Clearly Distinguish Between Preview and Production

It is essential to clearly indicate when content is displayed in preview mode versus when it is ready for production. This can prevent editors and developers from mistaking unreviewed or draft content for the final version.

  • Visual Indicators: Use visual cues such as banners or color coding to mark the preview state.
  • Distinct URLs: Implement distinct preview URLs separate from the production URLs.

Secure Your Preview Feature

Security should be a top priority when implementing preview mode, as it could potentially expose unpublished content.

  • Authentication: Ensure that only authorized users can access preview mode by implementing proper authentication mechanisms.
  • Secret Tokens: Use secret tokens or environment variables to secure API routes that enable preview mode.
  • No-Index Meta Tags: Include <meta name="robots" content="noindex, nofollow"> in the head of your preview pages to prevent search engines from indexing them.

Maintain Performance and Reliability

Preview mode should not compromise the performance of your application.

  • Optimized API Calls: Make API calls efficient by fetching only the necessary data and caching results when appropriate.
  • Incremental Static Regeneration (ISR): Leverage Next.js’s ISR to update static content on the fly without rebuilding the entire site.
  • Error Handling: Implement robust error handling to ensure API failures do not break the preview mode.

Keep Preview and Production Environments Isolated

It's vital to maintain a clear separation between your preview and production environments to prevent any overlap that could lead to publishing unfinished content.

  • Environment Variables: Use environment variables to manage different settings between production and preview environments.
  • CMS Webhooks: Configure webhooks from your headless CMS to trigger preview mode rebuilds without affecting the production build.

Ensure Content Accuracy

The purpose of the preview mode is to provide a true representation of how the content will appear when published.

  • Content Synchronization: Ensure that the content displayed in preview mode is the latest version from your CMS.
  • Real-time Feedback: If possible, implement a real-time preview to give content editors immediate feedback on their changes.

Streamline the Editorial Workflow

The preview mode should enhance the content creation process, not hinder it.

  • Ease of Access: Integrate preview buttons or links directly within the CMS interface for one-click access to the preview mode.
  • Documentation: Provide clear documentation or guidelines for content editors on how to use the preview feature effectively.

Test Across Environments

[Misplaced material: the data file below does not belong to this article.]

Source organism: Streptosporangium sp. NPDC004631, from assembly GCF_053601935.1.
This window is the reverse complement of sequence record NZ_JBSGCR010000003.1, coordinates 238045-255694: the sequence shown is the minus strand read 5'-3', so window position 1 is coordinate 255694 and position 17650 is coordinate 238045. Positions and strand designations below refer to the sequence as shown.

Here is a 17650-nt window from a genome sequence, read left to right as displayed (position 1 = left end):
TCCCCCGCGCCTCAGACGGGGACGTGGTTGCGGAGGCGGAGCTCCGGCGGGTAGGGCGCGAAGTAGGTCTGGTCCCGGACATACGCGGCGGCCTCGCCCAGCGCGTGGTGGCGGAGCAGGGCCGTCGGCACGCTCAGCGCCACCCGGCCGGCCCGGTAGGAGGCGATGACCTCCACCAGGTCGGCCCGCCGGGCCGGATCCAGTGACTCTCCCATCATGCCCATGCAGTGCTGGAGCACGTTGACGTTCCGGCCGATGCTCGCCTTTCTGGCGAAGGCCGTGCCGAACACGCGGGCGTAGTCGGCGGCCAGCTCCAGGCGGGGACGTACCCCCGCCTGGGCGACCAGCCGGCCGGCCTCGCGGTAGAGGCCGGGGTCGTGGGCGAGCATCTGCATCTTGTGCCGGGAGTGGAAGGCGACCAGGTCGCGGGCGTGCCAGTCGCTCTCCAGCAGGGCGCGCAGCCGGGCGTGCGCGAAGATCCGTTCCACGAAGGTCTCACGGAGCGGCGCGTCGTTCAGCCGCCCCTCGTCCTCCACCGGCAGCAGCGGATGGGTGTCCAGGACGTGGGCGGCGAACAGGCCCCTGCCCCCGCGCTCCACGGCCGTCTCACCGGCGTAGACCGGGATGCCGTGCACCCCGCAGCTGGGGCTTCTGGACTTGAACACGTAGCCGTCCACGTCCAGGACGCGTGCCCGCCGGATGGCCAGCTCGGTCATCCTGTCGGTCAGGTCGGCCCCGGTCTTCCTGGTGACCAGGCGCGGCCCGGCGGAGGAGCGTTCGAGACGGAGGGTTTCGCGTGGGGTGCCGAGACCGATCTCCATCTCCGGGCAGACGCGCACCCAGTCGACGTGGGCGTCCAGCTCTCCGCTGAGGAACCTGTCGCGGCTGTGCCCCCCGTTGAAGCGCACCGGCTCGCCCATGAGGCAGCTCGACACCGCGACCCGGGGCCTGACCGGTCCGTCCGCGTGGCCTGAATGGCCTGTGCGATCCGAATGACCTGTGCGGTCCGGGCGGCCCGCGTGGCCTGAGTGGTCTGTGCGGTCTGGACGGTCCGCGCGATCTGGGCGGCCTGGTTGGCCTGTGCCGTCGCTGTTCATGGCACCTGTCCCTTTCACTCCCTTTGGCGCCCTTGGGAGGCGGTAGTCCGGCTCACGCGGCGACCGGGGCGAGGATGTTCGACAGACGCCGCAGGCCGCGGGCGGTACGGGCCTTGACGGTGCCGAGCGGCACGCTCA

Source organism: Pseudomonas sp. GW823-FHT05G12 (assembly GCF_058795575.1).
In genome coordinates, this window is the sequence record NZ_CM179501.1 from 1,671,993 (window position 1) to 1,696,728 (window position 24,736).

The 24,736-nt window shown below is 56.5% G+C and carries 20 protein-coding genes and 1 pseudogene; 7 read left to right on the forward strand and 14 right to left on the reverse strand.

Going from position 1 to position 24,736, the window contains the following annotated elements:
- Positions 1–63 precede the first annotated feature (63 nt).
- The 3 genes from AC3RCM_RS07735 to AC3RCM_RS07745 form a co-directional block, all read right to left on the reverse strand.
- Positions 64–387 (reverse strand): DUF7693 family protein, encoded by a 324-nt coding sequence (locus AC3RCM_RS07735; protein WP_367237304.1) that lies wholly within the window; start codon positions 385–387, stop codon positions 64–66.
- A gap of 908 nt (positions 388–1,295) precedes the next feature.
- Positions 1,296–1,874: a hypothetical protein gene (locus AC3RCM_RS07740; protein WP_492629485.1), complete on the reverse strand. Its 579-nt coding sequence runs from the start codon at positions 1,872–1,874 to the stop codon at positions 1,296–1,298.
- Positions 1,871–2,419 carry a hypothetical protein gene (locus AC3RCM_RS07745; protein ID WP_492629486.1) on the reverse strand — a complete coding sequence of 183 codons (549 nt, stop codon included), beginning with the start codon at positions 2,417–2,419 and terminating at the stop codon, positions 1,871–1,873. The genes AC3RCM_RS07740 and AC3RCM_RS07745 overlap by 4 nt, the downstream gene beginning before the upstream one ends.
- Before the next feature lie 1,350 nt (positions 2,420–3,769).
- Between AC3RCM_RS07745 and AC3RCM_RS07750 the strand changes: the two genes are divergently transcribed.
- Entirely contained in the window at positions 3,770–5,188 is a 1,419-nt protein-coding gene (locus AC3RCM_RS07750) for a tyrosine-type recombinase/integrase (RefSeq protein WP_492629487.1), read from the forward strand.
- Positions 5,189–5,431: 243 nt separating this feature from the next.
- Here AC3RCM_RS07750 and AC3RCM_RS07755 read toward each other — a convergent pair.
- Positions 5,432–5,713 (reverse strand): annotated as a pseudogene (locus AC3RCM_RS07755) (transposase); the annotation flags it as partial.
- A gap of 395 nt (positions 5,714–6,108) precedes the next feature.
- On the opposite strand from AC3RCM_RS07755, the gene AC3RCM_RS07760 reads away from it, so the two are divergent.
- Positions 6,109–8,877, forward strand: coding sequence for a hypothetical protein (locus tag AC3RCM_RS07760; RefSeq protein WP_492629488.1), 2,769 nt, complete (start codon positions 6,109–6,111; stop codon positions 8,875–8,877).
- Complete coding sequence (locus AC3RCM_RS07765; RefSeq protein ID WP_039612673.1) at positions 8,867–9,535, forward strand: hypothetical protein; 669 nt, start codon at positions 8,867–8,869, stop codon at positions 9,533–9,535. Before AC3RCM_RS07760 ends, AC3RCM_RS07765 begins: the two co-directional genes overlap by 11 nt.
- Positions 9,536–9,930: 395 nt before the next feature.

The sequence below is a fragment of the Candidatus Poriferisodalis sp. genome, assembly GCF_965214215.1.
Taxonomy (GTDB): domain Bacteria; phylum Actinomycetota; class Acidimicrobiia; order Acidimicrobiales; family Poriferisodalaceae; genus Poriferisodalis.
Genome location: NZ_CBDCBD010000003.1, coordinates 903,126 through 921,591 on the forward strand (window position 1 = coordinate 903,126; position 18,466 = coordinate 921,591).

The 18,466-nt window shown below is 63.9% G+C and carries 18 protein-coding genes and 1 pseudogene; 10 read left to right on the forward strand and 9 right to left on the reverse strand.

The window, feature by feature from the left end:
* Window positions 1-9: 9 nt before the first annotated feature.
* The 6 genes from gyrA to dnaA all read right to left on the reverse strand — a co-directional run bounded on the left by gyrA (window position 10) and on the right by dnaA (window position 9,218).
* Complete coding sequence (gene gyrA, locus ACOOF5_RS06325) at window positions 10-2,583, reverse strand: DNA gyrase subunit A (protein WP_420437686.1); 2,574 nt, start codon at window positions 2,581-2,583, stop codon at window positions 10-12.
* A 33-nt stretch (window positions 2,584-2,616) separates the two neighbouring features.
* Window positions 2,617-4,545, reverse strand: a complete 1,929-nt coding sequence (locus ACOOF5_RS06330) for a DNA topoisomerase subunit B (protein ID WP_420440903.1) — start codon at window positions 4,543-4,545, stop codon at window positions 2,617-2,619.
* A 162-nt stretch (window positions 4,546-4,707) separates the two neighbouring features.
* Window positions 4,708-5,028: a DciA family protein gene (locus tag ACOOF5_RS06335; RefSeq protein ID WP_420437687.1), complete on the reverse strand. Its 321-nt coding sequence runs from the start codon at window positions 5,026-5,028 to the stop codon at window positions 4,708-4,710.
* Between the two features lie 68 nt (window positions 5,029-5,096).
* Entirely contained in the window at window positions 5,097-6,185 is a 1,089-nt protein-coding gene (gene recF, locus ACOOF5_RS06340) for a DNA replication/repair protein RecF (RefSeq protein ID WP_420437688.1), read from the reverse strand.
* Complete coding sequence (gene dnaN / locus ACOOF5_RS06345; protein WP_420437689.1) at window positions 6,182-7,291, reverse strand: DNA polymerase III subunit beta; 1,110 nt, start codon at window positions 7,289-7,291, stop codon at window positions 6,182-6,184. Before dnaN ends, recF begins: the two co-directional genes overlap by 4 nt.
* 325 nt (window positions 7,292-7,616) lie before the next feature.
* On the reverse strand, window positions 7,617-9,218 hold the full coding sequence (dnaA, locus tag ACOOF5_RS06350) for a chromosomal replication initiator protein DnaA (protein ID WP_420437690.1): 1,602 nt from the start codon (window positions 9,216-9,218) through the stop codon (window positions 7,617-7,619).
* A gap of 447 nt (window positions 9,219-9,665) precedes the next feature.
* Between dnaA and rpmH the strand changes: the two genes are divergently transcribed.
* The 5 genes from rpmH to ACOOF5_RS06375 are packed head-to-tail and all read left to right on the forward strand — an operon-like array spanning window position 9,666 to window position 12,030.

Preview mode should be tested comprehensively across different environments and devices to ensure consistency and responsiveness.

  • Cross-Browser Testing: Verify that the preview mode works across various web browsers.
  • Mobile Responsiveness: Test on mobile devices to ensure the preview accurately reflects the responsive design.

Monitor and Iterate

Regular monitoring and updates can enhance the preview feature over time.

  • User Feedback: Collect feedback from the editorial team and make iterative improvements to the preview experience.
  • Analytics: Monitor the usage of the preview mode to identify any issues or patterns that require attention.

 

preview mode

Troubleshooting Common Issues

Despite careful setup, you might encounter issues with your preview mode. Here’s how to tackle some common problems:

Preview Not Reflecting Changes

  • Clear cookies or local storage in your browser.
  • Verify that the CMS webhook is correctly configured to trigger rebuilds or invalidate caches.

Authorization Errors

  • Check the secret token and API keys to ensure they match what's in your environment variables.

Slow Preview Load Times

  • Optimize your fetching logic.
  • Consider incremental static regeneration (ISR) for faster previews.

 

next js headless cms

Conclusion

Integrating a preview mode in your Next.js application enhances the editorial process, providing real-time content previews that are invaluable for content creators. Following the steps outlined in this guide, you can set up a powerful preview mode that integrates seamlessly with your Next.js headless CMS.

Leveraging the preview mode ensures that your team can collaborate effectively, leading to a more efficient content management workflow. As you implement these features, remember to take advantage of the resources available within the Next.js community and from your chosen CMS's documentation.

For further reading and community support, explore the Next.js GitHub repository and join forums or chat groups related to your CMS. Happy coding!